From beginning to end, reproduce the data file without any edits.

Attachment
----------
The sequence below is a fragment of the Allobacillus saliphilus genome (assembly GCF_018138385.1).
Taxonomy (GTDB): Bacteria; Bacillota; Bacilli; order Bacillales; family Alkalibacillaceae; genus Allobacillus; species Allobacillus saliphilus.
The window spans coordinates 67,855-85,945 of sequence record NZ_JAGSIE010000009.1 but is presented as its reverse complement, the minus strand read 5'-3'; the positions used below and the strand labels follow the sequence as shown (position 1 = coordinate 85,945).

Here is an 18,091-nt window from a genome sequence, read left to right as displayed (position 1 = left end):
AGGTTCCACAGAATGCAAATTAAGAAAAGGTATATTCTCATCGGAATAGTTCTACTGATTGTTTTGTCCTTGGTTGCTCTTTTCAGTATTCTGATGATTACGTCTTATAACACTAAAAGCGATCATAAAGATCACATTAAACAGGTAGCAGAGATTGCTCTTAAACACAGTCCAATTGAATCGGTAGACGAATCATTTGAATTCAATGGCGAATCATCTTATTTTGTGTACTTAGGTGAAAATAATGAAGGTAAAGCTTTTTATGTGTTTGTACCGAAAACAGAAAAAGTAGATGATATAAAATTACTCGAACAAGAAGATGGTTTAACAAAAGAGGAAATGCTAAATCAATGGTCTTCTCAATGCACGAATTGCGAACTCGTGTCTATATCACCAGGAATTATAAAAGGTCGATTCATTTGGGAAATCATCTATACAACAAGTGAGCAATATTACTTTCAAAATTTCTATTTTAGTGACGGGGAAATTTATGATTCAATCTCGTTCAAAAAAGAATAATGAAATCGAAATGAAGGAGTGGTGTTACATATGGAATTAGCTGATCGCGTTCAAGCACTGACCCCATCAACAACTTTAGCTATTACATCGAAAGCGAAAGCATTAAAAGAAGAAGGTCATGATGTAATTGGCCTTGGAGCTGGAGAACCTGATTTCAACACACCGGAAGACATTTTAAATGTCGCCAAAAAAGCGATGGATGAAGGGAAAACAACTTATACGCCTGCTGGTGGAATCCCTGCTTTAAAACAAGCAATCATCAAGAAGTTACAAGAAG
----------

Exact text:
The sequence below is a fragment of the Allobacillus saliphilus genome (assembly GCF_018138385.1).
Taxonomy (GTDB): Bacteria; Bacillota; Bacilli; order Bacillales; family Alkalibacillaceae; genus Allobacillus; species Allobacillus saliphilus.
The window spans coordinates 67,855-85,945 of sequence record NZ_JAGSIE010000009.1 but is presented as its reverse complement, the minus strand read 5'-3'; the positions used below and the strand labels follow the sequence as shown (position 1 = coordinate 85,945).

Here is an 18,091-nt window from a genome sequence, read left to right as displayed (position 1 = left end):
AGGTTCCACAGAATGCAAATTAAGAAAAGGTATATTCTCATCGGAATAGTTCTACTGATTGTTTTGTCCTTGGTTGCTCTTTTCAGTATTCTGATGATTACGTCTTATAACACTAAAAGCGATCATAAAGATCACATTAAACAGGTAGCAGAGATTGCTCTTAAACACAGTCCAATTGAATCGGTAGACGAATCATTTGAATTCAATGGCGAATCATCTTATTTTGTGTACTTAGGTGAAAATAATGAAGGTAAAGCTTTTTATGTGTTTGTACCGAAAACAGAAAAAGTAGATGATATAAAATTACTCGAACAAGAAGATGGTTTAACAAAAGAGGAAATGCTAAATCAATGGTCTTCTCAATGCACGAATTGCGAACTCGTGTCTATATCACCAGGAATTATAAAAGGTCGATTCATTTGGGAAATCATCTATACAACAAGTGAGCAATATTACTTTCAAAATTTCTATTTTAGTGACGGGGAAATTTATGATTCAATCTCGTTCAAAAAAGAATAATGAAATCGAAATGAAGGAGTGGTGTTACATATGGAATTAGCTGATCGCGTTCAAGCACTGACCCCATCAACAACTTTAGCTATTACATCGAAAGCGAAAGCATTAAAAGAAGAAGGTCATGATGTAATTGGCCTTGGAGCTGGAGAACCTGATTTCAACACACCGGAAGACATTTTAAATGTCGCCAAAAAAGCGATGGATGAAGGGAAAACAACTTATACGCCTGCTGGTGGAATCCCTGCTTTAAAACAAGCAATCATCAAGAAGTTACAAGAAG